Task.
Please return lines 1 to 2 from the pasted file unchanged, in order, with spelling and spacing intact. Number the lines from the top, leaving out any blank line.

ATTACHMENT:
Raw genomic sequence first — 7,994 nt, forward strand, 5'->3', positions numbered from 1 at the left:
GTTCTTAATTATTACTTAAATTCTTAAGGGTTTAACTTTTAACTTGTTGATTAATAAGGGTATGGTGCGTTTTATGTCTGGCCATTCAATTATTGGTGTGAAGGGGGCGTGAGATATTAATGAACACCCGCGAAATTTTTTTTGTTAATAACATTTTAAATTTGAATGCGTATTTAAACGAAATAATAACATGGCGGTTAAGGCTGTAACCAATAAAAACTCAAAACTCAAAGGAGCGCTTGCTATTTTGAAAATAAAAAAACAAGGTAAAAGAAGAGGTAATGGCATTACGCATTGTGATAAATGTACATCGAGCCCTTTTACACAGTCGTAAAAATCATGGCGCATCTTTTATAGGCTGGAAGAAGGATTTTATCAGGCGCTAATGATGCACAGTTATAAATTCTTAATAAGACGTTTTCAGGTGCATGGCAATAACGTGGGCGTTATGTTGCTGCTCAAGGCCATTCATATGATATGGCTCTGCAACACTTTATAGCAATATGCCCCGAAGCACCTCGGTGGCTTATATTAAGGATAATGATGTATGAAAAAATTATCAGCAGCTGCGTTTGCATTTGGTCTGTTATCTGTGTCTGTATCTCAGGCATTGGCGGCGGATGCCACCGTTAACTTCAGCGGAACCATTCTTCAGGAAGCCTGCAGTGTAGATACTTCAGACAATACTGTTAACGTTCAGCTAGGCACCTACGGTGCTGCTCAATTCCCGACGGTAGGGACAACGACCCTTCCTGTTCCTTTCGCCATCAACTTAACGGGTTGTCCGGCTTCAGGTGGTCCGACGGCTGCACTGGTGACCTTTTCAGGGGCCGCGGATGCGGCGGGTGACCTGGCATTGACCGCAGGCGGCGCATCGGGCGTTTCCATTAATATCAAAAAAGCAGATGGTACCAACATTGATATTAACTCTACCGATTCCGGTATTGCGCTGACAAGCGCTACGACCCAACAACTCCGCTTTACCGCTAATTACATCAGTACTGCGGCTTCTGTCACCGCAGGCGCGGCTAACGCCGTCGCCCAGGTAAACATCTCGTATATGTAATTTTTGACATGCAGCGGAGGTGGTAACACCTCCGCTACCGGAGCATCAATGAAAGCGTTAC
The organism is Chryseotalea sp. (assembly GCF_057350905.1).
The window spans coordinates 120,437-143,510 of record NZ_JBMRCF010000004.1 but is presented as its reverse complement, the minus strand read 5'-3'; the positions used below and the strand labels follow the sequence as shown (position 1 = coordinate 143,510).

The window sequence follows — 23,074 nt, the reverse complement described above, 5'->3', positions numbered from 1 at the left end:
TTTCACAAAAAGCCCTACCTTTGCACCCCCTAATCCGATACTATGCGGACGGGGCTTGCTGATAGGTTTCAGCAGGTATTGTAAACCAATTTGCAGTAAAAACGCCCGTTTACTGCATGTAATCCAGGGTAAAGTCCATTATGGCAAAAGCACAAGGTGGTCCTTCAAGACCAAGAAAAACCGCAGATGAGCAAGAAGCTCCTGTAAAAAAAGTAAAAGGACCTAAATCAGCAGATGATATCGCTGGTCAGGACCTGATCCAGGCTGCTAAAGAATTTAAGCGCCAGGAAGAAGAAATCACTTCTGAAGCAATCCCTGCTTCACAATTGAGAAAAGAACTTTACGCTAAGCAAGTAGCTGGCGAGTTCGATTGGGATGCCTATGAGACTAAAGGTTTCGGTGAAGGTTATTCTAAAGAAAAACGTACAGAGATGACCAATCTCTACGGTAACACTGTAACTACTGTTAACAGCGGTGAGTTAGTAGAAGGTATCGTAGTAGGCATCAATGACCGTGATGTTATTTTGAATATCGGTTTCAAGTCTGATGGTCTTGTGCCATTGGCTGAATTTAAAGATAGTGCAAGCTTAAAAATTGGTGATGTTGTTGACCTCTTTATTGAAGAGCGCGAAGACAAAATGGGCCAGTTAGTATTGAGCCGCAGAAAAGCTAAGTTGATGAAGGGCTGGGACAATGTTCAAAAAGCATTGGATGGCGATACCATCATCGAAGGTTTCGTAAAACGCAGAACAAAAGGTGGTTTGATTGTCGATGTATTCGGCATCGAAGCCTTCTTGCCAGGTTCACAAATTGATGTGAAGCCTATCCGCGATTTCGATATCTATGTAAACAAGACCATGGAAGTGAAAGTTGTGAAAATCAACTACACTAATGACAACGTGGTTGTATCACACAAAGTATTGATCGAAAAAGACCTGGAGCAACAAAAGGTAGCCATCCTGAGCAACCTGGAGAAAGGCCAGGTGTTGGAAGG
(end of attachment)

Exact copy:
Raw genomic sequence first — 7,994 nt, forward strand, 5'->3', positions numbered from 1 at the left:
GTTCTTAATTATTACTTAAATTCTTAAGGGTTTAACTTTTAACTTGTTGATTAATAAGGGTATGGTGCGTTTTATGTCTGGCCATTCAATTATTGGTGTGAAGGGGGCGTGAGATATTAATGAACACCCGCGAAATTTTTTTTGTTAATAACATTTTAAATTTGAATGCGTATTTAAACGAAATAATAACATGGCGGTTAAGGCTGTAACCAATAAAAACTCAAAACTCAAAGGAGCGCTTGCTATTTTGAAAATAAAAAAACAAGGTAAAAGAAGAGGTAATGGCATTACGCATTGTGATAAATGTACATCGAGCCCTTTTACACAGTCGTAAAAATCATGGCGCATCTTTTATAGGCTGGAAGAAGGATTTTATCAGGCGCTAATGATGCACAGTTATAAATTCTTAATAAGACGTTTTCAGGTGCATGGCAATAACGTGGGCGTTATGTTGCTGCTCAAGGCCATTCATATGATATGGCTCTGCAACACTTTATAGCAATATGCCCCGAAGCACCTCGGTGGCTTATATTAAGGATAATGATGTATGAAAAAATTATCAGCAGCTGCGTTTGCATTTGGTCTGTTATCTGTGTCTGTATCTCAGGCATTGGCGGCGGATGCCACCGTTAACTTCAGCGGAACCATTCTTCAGGAAGCCTGCAGTGTAGATACTTCAGACAATACTGTTAACGTTCAGCTAGGCACCTACGGTGCTGCTCAATTCCCGACGGTAGGGACAACGACCCTTCCTGTTCCTTTCGCCATCAACTTAACGGGTTGTCCGGCTTCAGGTGGTCCGACGGCTGCACTGGTGACCTTTTCAGGGGCCGCGGATGCGGCGGGTGACCTGGCATTGACCGCAGGCGGCGCATCGGGCGTTTCCATTAATATCAAAAAAGCAGATGGTACCAACATTGATATTAACTCTACCGATTCCGGTATTGCGCTGACAAGCGCTACGACCCAACAACTCCGCTTTACCGCTAATTACATCAGTACTGCGGCTTCTGTCACCGCAGGCGCGGCTAACGCCGTCGCCCAGGTAAACATCTCGTATATGTAATTTTTGACATGCAGCGGAGGTGGTAACACCTCCGCTACCGGAGCATCAATGAAAGCGTTAC